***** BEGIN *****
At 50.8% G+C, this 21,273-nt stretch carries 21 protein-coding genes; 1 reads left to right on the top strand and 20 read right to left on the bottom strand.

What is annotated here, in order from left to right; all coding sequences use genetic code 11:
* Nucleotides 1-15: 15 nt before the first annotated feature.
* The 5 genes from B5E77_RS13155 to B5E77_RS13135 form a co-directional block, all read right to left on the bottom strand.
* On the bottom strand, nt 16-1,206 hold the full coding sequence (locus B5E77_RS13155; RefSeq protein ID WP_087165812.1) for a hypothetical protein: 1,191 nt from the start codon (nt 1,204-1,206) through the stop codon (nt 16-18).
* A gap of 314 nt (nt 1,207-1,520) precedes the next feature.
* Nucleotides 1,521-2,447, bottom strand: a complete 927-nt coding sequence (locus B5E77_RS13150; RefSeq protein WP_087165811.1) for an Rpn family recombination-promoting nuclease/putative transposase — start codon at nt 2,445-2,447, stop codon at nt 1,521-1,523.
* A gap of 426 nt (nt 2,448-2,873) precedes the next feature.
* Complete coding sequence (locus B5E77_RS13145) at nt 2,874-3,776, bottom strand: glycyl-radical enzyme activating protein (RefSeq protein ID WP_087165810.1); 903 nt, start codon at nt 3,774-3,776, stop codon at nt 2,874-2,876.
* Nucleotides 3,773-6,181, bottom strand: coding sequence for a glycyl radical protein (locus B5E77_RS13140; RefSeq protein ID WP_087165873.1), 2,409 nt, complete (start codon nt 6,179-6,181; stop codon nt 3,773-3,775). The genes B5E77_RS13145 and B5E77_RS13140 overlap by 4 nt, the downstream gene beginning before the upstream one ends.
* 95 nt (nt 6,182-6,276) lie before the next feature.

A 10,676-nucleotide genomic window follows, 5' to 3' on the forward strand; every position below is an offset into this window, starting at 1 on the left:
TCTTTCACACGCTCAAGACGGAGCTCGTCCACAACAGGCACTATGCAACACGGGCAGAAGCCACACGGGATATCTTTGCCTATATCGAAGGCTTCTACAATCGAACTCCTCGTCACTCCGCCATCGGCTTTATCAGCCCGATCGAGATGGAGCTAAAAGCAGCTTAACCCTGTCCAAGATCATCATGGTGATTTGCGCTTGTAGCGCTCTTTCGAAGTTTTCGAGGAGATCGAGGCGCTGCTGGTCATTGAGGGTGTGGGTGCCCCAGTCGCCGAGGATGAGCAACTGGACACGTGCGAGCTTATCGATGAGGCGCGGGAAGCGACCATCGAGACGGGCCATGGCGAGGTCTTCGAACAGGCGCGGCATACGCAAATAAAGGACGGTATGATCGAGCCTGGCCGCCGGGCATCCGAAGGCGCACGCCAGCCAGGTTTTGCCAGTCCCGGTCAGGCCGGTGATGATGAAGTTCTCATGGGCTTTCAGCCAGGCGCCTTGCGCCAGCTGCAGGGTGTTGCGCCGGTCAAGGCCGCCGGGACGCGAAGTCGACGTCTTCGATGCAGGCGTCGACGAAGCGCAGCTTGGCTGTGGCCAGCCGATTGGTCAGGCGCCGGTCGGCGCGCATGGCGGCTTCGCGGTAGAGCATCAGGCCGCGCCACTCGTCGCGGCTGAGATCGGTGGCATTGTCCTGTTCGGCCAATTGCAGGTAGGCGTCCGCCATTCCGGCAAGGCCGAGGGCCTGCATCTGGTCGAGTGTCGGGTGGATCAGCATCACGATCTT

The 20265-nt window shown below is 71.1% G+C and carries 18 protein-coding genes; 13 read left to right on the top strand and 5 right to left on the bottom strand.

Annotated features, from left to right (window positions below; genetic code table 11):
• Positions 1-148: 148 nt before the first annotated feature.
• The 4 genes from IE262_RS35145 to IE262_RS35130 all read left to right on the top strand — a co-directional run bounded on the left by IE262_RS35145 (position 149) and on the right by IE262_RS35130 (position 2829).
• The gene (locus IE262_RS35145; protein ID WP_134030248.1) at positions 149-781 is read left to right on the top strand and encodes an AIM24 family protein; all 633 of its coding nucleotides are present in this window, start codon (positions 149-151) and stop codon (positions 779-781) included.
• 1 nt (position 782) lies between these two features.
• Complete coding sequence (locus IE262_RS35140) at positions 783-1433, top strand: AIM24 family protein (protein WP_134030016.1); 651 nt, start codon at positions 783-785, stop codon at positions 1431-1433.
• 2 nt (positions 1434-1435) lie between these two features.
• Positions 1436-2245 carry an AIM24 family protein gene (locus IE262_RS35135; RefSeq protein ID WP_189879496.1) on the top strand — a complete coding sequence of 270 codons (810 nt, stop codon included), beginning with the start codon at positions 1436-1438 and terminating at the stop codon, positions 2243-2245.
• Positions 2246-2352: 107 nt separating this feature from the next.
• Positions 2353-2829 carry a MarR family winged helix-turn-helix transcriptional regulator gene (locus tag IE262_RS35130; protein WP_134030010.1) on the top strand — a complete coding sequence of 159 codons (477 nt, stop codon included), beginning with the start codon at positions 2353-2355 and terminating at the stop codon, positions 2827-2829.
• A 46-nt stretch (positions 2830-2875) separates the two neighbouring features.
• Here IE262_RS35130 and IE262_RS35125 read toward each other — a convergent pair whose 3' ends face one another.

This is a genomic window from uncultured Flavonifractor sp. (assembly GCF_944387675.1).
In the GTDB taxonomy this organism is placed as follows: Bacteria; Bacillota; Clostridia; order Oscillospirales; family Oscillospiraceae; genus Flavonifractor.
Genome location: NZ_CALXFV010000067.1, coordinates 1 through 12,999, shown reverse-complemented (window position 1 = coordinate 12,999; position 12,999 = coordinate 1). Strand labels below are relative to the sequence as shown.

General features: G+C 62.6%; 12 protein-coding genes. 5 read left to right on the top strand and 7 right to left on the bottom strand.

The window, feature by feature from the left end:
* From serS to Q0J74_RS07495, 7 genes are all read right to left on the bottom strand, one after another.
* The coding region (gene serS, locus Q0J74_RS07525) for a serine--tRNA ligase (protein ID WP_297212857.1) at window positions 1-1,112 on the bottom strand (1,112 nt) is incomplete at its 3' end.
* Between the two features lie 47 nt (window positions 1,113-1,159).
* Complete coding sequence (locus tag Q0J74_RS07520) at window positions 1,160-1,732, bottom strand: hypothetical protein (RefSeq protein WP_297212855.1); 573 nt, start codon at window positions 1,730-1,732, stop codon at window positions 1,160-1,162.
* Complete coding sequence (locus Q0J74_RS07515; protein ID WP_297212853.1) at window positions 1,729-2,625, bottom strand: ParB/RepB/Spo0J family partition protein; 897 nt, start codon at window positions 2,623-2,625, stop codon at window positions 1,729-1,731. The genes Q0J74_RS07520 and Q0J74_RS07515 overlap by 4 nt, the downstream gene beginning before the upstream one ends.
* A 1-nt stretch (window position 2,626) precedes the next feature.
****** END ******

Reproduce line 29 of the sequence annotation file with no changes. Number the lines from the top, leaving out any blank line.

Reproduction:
Genome location: NZ_CALXFV010000067.1, coordinates 1 through 12,999, shown reverse-complemented (window position 1 = coordinate 12,999; position 12,999 = coordinate 1). Strand labels below are relative to the sequence as shown.